MightyMidget
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Hello, I'm a student that will be applying to university in a year. I hope to study in the UK, but I've noticed that some of my top choices(Imperial and UCL) don't accept my country's(Lithuania's) secondary school diploma. I am aware of options like foundation programmes, but what is the fastest way to get proper qualification for one of these Universities?
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DearLife
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(Original post by MightyMidget)
Hello, I'm a student that will be applying to university in a year. I hope to study in the UK, but I've noticed that some of my top choices(Imperial and UCL) don't accept my country's(Lithuania's) secondary school diploma. I am aware of options like foundation programmes, but what is the fastest way to get proper qualification for one of these Universities?
Hey MightyMidget,

I don't know what course you want to pursue, it would be nice if you could provide what you want to study because each course has its own set of routes to getting there and requirments, but besides that, Imperial and UCL to best of my knowledge have tough requirements. My suggestion would be to directly contact them and let them know about your enquiry because the best way to find out ways to be qualified for whichever course you wish to do at their university will be best advised by staff there.

For international students it's a tough process and very few get through depending on the course so your best chance will be to make sure you got what they desire rather than taking a fast route. Make sure you have obtained their advise directly because rules change each academic year, so what maybe are today's optional routes might be obsolete next year.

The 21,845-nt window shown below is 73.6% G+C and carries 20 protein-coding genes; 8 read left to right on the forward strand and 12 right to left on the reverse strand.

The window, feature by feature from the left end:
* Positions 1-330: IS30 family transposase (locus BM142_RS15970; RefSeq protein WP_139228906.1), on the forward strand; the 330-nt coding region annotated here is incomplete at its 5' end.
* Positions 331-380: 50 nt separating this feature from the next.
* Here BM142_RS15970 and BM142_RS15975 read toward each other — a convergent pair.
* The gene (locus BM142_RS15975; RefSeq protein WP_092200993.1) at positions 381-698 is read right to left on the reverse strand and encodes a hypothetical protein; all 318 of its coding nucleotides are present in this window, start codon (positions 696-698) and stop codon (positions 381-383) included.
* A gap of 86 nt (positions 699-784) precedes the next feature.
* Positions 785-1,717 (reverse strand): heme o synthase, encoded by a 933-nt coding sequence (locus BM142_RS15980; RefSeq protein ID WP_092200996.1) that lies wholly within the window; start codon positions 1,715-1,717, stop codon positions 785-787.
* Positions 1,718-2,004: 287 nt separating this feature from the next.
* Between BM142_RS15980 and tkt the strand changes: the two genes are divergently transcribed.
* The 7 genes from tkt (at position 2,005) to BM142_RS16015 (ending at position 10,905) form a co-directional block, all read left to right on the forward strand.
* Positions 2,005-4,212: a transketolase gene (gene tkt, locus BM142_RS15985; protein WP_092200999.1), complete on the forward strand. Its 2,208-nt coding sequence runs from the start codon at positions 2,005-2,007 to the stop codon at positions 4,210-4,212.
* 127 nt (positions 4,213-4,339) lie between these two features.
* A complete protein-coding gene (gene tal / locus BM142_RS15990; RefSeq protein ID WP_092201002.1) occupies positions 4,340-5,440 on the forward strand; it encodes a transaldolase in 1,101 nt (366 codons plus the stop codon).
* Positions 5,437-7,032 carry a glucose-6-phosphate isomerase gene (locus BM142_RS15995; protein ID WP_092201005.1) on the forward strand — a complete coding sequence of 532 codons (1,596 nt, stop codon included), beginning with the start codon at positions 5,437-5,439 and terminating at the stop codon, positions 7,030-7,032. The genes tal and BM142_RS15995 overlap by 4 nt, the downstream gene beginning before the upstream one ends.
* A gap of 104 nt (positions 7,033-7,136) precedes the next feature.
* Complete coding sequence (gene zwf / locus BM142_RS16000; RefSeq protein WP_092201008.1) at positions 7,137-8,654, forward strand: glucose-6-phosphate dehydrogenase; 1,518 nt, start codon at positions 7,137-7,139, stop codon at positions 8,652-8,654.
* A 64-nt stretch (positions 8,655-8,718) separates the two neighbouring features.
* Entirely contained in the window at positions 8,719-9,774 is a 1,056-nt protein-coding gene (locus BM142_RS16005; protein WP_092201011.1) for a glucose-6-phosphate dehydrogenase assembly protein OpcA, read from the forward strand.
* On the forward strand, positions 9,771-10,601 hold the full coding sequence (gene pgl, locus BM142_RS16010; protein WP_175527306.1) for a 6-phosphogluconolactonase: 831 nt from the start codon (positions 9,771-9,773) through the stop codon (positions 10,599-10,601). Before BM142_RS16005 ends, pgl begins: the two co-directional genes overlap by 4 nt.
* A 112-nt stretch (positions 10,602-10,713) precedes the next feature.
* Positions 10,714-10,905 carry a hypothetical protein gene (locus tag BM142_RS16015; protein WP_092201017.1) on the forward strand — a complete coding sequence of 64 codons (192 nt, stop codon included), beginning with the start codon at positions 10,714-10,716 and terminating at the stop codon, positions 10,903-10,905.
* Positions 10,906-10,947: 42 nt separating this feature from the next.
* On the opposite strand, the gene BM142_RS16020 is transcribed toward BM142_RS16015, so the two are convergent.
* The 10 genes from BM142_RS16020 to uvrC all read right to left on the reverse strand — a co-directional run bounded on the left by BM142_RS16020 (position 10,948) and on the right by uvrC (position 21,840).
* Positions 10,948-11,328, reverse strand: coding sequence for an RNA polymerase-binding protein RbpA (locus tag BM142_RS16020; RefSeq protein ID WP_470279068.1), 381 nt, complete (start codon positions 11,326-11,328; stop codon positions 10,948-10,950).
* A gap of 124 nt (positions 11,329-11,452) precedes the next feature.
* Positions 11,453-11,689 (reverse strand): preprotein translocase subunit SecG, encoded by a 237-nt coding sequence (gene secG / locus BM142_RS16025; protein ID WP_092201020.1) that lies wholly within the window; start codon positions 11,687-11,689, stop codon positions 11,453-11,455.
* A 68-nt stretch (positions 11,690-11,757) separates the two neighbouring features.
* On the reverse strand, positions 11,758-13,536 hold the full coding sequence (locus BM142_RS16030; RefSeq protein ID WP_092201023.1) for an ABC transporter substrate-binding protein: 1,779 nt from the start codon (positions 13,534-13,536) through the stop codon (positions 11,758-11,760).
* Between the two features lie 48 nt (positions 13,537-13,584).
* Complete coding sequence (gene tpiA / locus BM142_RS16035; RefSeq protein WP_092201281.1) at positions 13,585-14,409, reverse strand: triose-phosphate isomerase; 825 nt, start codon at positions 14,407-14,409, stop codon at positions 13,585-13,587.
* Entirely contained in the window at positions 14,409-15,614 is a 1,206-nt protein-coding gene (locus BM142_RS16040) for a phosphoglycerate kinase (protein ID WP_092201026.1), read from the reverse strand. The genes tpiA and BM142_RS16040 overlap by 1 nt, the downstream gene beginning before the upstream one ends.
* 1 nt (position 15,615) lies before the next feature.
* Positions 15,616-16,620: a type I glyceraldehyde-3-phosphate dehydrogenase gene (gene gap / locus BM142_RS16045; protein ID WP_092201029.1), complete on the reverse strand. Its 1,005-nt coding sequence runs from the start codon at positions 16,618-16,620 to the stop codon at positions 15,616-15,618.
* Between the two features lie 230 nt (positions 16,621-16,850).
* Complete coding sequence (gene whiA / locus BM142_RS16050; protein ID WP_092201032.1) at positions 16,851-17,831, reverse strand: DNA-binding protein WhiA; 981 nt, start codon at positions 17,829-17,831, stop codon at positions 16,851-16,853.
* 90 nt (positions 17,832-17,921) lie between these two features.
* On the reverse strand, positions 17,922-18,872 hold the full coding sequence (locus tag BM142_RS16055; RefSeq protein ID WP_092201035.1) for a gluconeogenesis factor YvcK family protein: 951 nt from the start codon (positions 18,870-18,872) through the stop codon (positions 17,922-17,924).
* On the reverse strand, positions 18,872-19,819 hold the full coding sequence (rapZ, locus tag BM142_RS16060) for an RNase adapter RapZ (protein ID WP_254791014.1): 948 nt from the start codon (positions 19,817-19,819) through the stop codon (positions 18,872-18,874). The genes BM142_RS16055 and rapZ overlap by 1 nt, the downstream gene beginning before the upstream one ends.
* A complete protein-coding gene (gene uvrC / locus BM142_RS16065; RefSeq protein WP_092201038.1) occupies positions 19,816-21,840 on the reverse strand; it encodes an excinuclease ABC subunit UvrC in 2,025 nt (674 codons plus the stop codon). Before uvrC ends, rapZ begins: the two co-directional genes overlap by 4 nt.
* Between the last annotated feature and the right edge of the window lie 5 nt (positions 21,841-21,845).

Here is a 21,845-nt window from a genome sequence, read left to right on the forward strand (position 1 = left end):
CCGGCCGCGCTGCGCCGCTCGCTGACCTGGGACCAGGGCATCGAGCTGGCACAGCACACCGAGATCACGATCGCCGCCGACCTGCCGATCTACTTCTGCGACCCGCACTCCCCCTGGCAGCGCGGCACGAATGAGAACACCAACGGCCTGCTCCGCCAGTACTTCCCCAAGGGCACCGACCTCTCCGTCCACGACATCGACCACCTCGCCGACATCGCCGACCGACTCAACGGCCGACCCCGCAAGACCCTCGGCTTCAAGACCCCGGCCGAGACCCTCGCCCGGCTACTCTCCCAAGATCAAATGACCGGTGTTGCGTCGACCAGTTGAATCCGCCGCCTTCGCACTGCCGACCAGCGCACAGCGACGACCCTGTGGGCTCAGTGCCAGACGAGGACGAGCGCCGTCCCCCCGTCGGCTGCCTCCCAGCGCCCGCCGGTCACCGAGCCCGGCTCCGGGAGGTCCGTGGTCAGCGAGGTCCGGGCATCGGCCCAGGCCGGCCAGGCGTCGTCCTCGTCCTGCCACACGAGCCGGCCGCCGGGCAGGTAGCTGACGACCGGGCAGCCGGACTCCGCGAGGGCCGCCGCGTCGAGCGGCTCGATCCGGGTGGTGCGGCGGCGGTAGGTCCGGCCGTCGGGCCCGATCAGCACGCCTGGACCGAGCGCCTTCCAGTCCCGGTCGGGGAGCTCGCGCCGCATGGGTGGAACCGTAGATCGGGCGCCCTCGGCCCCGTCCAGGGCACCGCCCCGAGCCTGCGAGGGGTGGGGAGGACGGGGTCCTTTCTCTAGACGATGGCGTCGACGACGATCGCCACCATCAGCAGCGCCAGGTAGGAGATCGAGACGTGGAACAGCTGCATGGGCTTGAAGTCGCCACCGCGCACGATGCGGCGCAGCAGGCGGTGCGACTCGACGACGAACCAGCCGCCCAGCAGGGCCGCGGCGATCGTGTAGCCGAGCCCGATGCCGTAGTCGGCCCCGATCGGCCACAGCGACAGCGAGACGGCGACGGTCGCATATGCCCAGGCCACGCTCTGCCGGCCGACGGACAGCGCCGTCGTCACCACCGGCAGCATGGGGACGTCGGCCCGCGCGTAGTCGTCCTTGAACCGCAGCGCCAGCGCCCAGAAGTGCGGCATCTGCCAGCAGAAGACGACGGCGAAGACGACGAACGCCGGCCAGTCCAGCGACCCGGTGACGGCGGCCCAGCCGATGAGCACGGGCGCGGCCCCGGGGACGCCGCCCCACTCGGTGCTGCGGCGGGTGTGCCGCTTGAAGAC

This is to the best of my knowledge so hopefully someone else on here has a better answer

Best of luck!
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MightyMidget
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(Original post by DearLife)
Hey MightyMidget,

I don't know what course you want to pursue, it would be nice if you could provide what you want to study because each course has its own set of routes to getting there and requirments, but besides that, Imperial and UCL to best of my knowledge have tough requirements. My suggestion would be to directly contact them and let them know about your enquiry because the best way to find out ways to be qualified for whichever course you wish to do at their university will be best advised by staff there.

For international students it's a tough process and very few get through depending on the course so your best chance will be to make sure you got what they desire rather than taking a fast route. Make sure you have obtained their advise directly because rules change each academic year, so what maybe are today's optional routes might be obsolete next year.

This is to the best of my knowledge so hopefully someone else on here has a better answer

Best of luck!
The course is Computer Science(or Computing,depending on the uni). I have contacted Imperial on whether there was any way to be accepted with my secondary school diplomma, and they said there wasn't. I don't really want to do a foundation programme because of the cost of living.
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AnonymousPenguin
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How about taking the IB back home, or doing A-levels in one year as an external candidate?
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DearLife
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(Original post by MightyMidget)
The course is Computer Science(or Computing,depending on the uni). I have contacted Imperial on whether there was any way to be accepted with my secondary school diplomma, and they said there wasn't. I don't really want to do a foundation programme because of the cost of living.

I am sorry you're having a hard time, you sound like you really want this and I understand how that feels.